additional name in the commemorative sheets at the Iveron Mother of God
      Chapel at the Kremlin Gates of Moscow.

      My daughter was advised to take Holy Communion at the local Sts. Boris and
      Gleb Church in Novgorod, to which she replied that she could not because
      she was not part of the Moscow Patriarchate. She was reassured by the
      words, “Don’t worry, Bishop Lev allows Roman Catholics to have Communion
      in our church!” These situations were unfamiliar to us. It was not at
      all what we understood of Orthodoxy for all of our lives. It was shocking
      to us and we were uncomforted by the Moscow Patriarchate services.

      These amazing cathedrals, churches and monasteries have witnessed the
      prayers and tears of generations of believers. They are holy places that
      guard saints’ relics and holy icons. So many miracles have occurred and
      still occur within their walls. An English girl travelling with us
      remarked, “Those priests do not seem to blend with the majesty of
      their surroundings.” At the St. Sergius Seminary Museum, among the
      ancient icons, beautiful crosses, and elaborate Holy Gospels, we saw Medals
      of Lenin proudly displayed. Medals with the face of an open enemy of
      Christianity responsible for the death of millions awarded to the
      Patriarchs of the Moscow Patriarchate. Patriarch Sergius’ Declaration to
      the USSR leaders stated, “Your sorrows are our sorrows and your joys are
      our joys,” thus creating union with the godless authority.

      To this day the concession remains, not with Communism per se, but with the
      “new” authority, Socialism’s metamorphosis. It is very difficult to live
      according to the Law of God under such conditions. Nevertheless, many are
      sincerely searching for the truth and spirituality of holy tradition. They
      visit the magnificent cathedrals and ignore the official politics. They
      place emphasis rather on the true essence of Christianity, the Word of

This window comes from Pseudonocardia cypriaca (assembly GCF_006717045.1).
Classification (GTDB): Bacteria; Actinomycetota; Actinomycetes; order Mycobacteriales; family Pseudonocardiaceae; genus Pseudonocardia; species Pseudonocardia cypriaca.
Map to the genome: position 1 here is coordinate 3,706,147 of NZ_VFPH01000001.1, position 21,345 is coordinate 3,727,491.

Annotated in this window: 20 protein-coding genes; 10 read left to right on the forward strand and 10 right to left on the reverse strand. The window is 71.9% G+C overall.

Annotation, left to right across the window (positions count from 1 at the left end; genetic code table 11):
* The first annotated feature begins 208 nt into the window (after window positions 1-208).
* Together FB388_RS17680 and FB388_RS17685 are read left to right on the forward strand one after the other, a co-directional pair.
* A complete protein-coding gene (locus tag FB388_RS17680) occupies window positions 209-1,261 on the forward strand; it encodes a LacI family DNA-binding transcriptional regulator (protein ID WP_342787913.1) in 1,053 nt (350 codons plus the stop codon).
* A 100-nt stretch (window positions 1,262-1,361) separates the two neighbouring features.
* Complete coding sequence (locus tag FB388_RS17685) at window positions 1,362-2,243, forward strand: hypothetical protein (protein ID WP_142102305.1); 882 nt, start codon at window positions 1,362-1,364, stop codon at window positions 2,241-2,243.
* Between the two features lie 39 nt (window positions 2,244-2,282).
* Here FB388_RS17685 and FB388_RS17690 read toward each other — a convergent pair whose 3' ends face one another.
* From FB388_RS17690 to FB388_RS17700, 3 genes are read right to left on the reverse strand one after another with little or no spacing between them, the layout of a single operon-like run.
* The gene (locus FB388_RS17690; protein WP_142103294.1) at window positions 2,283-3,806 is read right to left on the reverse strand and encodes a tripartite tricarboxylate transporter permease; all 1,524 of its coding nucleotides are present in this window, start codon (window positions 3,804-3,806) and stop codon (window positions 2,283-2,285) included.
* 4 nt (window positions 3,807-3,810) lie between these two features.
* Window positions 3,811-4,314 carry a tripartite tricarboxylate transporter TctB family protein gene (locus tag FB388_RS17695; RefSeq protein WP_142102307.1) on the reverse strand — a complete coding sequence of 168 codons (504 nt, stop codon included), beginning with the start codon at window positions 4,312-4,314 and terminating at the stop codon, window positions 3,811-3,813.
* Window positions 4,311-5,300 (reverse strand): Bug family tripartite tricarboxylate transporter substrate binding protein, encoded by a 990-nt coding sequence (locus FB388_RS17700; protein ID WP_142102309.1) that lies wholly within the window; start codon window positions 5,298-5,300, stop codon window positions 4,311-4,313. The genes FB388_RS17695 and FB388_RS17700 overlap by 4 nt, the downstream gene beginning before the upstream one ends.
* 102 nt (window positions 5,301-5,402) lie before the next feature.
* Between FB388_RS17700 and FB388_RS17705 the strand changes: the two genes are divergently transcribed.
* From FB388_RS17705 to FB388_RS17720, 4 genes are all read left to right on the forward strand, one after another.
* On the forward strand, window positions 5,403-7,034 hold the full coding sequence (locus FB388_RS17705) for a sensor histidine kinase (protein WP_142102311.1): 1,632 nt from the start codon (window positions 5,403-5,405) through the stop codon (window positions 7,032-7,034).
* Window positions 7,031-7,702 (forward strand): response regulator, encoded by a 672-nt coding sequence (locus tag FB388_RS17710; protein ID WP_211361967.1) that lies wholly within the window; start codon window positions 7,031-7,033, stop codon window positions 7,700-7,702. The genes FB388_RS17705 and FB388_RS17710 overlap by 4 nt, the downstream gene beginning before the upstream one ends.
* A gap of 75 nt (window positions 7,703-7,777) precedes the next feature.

God. We have wonderful memories of a memorial service at Blessed Xenia’s
      Chapel and the reliquary of St. John of Kronstadt.

      Searching for the path of truth, many go further by starting anew with the
      Church not accepted by the Moscow Patriarchate. They are now the clergy
      and the parishioners of a Church that remained free in spirit from
      anti-Christian rule and ecclesiastical compromise. A Church that since the
      Revolution of 1917 has been in exile or underground. It is the only living
      remainder of the Russian Empire, uncompromised and unstained in its
      ideology, our Russian Church Abroad.

      A matushka in Russia explained to her parishioners, “We are the Church of
      Holy Russia, the Church that the Tsar-martyrs belonged to.” These people
      are true heroes of our times. Materially poor, simple, infinitely deep in
      spirit, struggling, and ever loyal to the Russia that is under God. They
      pray for the salvation of the Russian land and for its struggling
      people. They pray for the health and salvation of our Metropolitan Vitaly,
      who together with the Holy Synod of bishops has accepted them with open
      arms in the Russian Orthodox Church Abroad. They are part of our Church
      and need our moral and economic support.

      I am surprised when I hear among our church members a desire to be part of
      the Moscow Patriarchate. I can understand their nostalgia for festive
      choirs, holy icons and white churches, but they have to look deeper. The
      question is, who is serving in those white churches? As the newly departed
      Abbess Elizabeth from England was quoted in the February 1999 issue of
      'Orthodox Russia,' “For some sense of sentimental patriotism, our
      compatriots are ready to join -- whom? The pseudo-patriarch and his synod
      of agents of the KGB!”

      With a deep sense of gratitude I thank our forebears who, with the blessing
      of New Martyr Patriarch Tikhon, established our Russian Orthodox Church
      Abroad. It is our greatest treasure which we should cherish with all our
      hearts. I also sincerely hope that by the will of God, Russia will return
      to that which she once was. The only way this is a possibility is to have
      a government, church, and people living with the fear of God. May the